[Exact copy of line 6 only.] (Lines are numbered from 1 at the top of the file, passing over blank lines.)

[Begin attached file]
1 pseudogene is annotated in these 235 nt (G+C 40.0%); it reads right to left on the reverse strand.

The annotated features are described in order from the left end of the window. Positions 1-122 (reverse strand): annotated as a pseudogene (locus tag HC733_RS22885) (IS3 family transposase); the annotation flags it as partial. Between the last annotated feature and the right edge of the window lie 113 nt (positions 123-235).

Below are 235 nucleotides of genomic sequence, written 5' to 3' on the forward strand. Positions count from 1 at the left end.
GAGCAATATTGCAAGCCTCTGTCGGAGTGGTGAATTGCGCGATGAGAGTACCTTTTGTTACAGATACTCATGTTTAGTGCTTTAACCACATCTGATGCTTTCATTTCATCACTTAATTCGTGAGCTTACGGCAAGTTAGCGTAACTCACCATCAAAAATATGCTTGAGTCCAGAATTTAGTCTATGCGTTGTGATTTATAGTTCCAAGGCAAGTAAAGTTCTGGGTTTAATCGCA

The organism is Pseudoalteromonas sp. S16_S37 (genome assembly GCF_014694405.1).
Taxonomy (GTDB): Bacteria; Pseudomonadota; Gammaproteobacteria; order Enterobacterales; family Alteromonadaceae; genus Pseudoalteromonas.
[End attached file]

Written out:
Taxonomy (GTDB): Bacteria; Pseudomonadota; Gammaproteobacteria; order Enterobacterales; family Alteromonadaceae; genus Pseudoalteromonas.